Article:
One can imagine the collective sigh at Warner Brothers when the beloved cash-cow ‘Harry Potter’ franchise completed its’ run with ‘Deathly Hollows – Part 2’ back in 2011. Almost every year for a decade, the movie studio had a reliable quality film to release, culminating in a finale that displayed a maturity that matched an audience that grew along with it. One can also imagine the absolute ecstasy the suits must have felt when HP mastermind J.K. Rowling came to them with a new idea for a spin-off, the tales of Newt Scamander, magic-zoologist, and author of the titular text book the students use at Hogwarts; an idea she was passionate enough about to tackle the screenplay herself. The end result of this first venture (of a planned five film series) is a bit of a mixed bag though – wondrous representations of the magical creatures Scamander is so passionate over, mixed with some one-dimensional characterizations, and a less than compelling over-arching plot.
‘Fantastic Beasts . . . ‘ moves the setting from the unseen magical world of modern England to a 1926 New York City whose hidden witch/wizard society is on the verge of becoming very visible. Eddie Redmayne’s Newt Scamander, twitchy and barely audible in some exchanges, arrives at Ellis Island as an unknown factor, his beat-up briefcase hiding all manner of beasts within. He is barely in the city moments before he is noticed by the American branch of magic society in the form of Katherine Waterston’s recently demoted agent, Tina (a cypher of a character whose motivations are barely explored – maybe left to the sequels?). The initial scene is effective in that it sets up the running storyline of the accidental release of Newt’s creatures (in this case a platypus-looking kleptomaniac about the size of a large rodent who steals the scenes from its’ less animated costars) and his attempts to get them back with some unwanted help. In this case, it’s Dan Fogler’s human, or ‘no-mag’, wannabe baker, Jacob Kowalski who inadvertently gets caught up in the shenanigans. Luckily for the film, Fogler contributes a much needed emotional foil to the often drab characters on screen, including a main character whose anti-social nuances are meant to be endearing but come off as more isolating to both an audience and his new allies.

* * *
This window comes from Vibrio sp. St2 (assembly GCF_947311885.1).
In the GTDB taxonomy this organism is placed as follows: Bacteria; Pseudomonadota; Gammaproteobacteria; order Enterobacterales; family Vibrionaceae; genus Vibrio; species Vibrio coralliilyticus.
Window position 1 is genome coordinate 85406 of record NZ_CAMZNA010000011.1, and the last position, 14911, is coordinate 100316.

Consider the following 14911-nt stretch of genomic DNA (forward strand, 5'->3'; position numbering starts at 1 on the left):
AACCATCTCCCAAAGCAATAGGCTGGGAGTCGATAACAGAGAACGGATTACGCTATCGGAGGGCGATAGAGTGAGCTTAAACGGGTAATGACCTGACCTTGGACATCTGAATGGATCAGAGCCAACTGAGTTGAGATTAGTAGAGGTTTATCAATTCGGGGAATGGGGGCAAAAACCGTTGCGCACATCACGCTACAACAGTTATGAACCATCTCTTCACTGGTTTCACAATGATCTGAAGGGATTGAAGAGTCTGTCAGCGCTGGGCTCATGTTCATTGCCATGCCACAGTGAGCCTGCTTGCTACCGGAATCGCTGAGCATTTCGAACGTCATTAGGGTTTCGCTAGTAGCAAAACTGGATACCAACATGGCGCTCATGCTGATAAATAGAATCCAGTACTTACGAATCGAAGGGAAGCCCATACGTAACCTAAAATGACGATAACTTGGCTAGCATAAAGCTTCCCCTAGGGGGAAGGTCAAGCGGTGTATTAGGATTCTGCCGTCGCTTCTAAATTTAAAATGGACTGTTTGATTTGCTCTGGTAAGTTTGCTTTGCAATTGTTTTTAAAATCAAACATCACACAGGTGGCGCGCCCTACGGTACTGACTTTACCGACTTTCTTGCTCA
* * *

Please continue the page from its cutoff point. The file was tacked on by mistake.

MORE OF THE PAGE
Meanwhile the film introduces a whole host of characters that make up the antagonistic side of the plot. These include a repressive (and shockingly abusive) foster mother played by Samantha Morton and her oldest son Credence, played anxiously by Ezra Miller. There is a connection between them and the zealous head wizard of America’s guild, Graves, in a thus far one-dimensional turn by Colin Farrell – or is their leader the non-understanding and unforgiving president Picquery played by Carmen Ejogo – it’s difficult to sort all of this out at first in an overcomplicated screenplay that really doesn’t need to be so complex. It seems that Rowling had trouble making the jump from book to screenplay and probably could have used an assist from a screenwriter just as she did for the recent ‘Harry Potter and the Cursed Child.’
A constant from the last four Potter films, director David Yates does a professional and more than serviceable job reining in all the disparate parts of this story. He is able to set a consistent, if at times bleak, tone, to subject matter that may have benefited from some whimsy. While this darker outlook was perfect for a Harry Potter story that was becoming increasingly maudlin and grander in scale, a story about wondrous creatures and the shy man dedicated to their protection may have been better serviced by a look and feel radiating a bit more hope and a little less dread . . .
Directed By: David Yates
Written By: J.K. Rowling
Running Time: 133 min.
* * 1/2 (out of 4 stars) -OR- B-